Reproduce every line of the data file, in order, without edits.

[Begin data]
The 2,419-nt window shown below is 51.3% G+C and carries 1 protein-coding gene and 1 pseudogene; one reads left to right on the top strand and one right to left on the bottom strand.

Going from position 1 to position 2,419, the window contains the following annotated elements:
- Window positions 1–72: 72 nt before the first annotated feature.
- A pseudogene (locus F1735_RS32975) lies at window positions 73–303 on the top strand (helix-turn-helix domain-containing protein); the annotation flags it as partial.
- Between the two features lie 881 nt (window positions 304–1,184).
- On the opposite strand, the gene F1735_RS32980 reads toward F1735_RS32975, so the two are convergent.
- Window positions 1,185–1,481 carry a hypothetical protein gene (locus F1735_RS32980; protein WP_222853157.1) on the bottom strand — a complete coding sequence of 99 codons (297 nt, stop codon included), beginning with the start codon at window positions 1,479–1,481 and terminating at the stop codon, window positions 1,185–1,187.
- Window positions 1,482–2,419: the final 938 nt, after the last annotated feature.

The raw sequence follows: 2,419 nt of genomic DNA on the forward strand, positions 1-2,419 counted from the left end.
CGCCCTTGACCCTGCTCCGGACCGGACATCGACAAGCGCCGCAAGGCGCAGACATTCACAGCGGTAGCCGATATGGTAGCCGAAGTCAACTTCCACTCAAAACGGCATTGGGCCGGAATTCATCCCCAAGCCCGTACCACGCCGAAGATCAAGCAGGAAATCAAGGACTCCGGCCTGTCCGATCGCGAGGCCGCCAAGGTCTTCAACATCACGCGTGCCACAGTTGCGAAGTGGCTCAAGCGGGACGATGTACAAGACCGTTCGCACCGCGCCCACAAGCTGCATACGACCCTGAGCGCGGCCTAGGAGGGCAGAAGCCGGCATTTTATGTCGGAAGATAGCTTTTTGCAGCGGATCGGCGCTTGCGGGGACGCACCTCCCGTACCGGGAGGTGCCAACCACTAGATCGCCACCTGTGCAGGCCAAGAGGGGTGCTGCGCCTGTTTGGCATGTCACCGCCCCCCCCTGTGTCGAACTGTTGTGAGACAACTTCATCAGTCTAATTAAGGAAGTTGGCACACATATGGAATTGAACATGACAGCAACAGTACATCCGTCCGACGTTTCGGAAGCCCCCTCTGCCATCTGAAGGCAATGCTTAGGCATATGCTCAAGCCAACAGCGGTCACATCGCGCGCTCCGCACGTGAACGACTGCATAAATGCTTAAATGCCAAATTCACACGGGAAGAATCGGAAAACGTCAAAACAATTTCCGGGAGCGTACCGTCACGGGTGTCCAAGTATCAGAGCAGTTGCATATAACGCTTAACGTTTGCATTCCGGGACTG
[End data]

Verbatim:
The 2,419-nt window shown below is 51.3% G+C and carries 1 protein-coding gene and 1 pseudogene; one reads left to right on the top strand and one right to left on the bottom strand.

Going from position 1 to position 2,419, the window contains the following annotated elements:
- Window positions 1–72: 72 nt before the first annotated feature.
- A pseudogene (locus F1735_RS32975) lies at window positions 73–303 on the top strand (helix-turn-helix domain-containing protein); the annotation flags it as partial.
- Between the two features lie 881 nt (window positions 304–1,184).
- On the opposite strand, the gene F1735_RS32980 reads toward F1735_RS32975, so the two are convergent.
- Window positions 1,185–1,481 carry a hypothetical protein gene (locus F1735_RS32980; protein WP_222853157.1) on the bottom strand — a complete coding sequence of 99 codons (297 nt, stop codon included), beginning with the start codon at window positions 1,479–1,481 and terminating at the stop codon, window positions 1,185–1,187.
- Window positions 1,482–2,419: the final 938 nt, after the last annotated feature.

The raw sequence follows: 2,419 nt of genomic DNA on the forward strand, positions 1-2,419 counted from the left end.
CGCCCTTGACCCTGCTCCGGACCGGACATCGACAAGCGCCGCAAGGCGCAGACATTCACAGCGGTAGCCGATATGGTAGCCGAAGTCAACTTCCACTCAAAACGGCATTGGGCCGGAATTCATCCCCAAGCCCGTACCACGCCGAAGATCAAGCAGGAAATCAAGGACTCCGGCCTGTCCGATCGCGAGGCCGCCAAGGTCTTCAACATCACGCGTGCCACAGTTGCGAAGTGGCTCAAGCGGGACGATGTACAAGACCGTTCGCACCGCGCCCACAAGCTGCATACGACCCTGAGCGCGGCCTAGGAGGGCAGAAGCCGGCATTTTATGTCGGAAGATAGCTTTTTGCAGCGGATCGGCGCTTGCGGGGACGCACCTCCCGTACCGGGAGGTGCCAACCACTAGATCGCCACCTGTGCAGGCCAAGAGGGGTGCTGCGCCTGTTTGGCATGTCACCGCCCCCCCCTGTGTCGAACTGTTGTGAGACAACTTCATCAGTCTAATTAAGGAAGTTGGCACACATATGGAATTGAACATGACAGCAACAGTACATCCGTCCGACGTTTCGGAAGCCCCCTCTGCCATCTGAAGGCAATGCTTAGGCATATGCTCAAGCCAACAGCGGTCACATCGCGCGCTCCGCACGTGAACGACTGCATAAATGCTTAAATGCCAAATTCACACGGGAAGAATCGGAAAACGTCAAAACAATTTCCGGGAGCGTACCGTCACGGGTGTCCAAGTATCAGAGCAGTTGCATATAACGCTTAACGTTTGCATTCCGGGACTG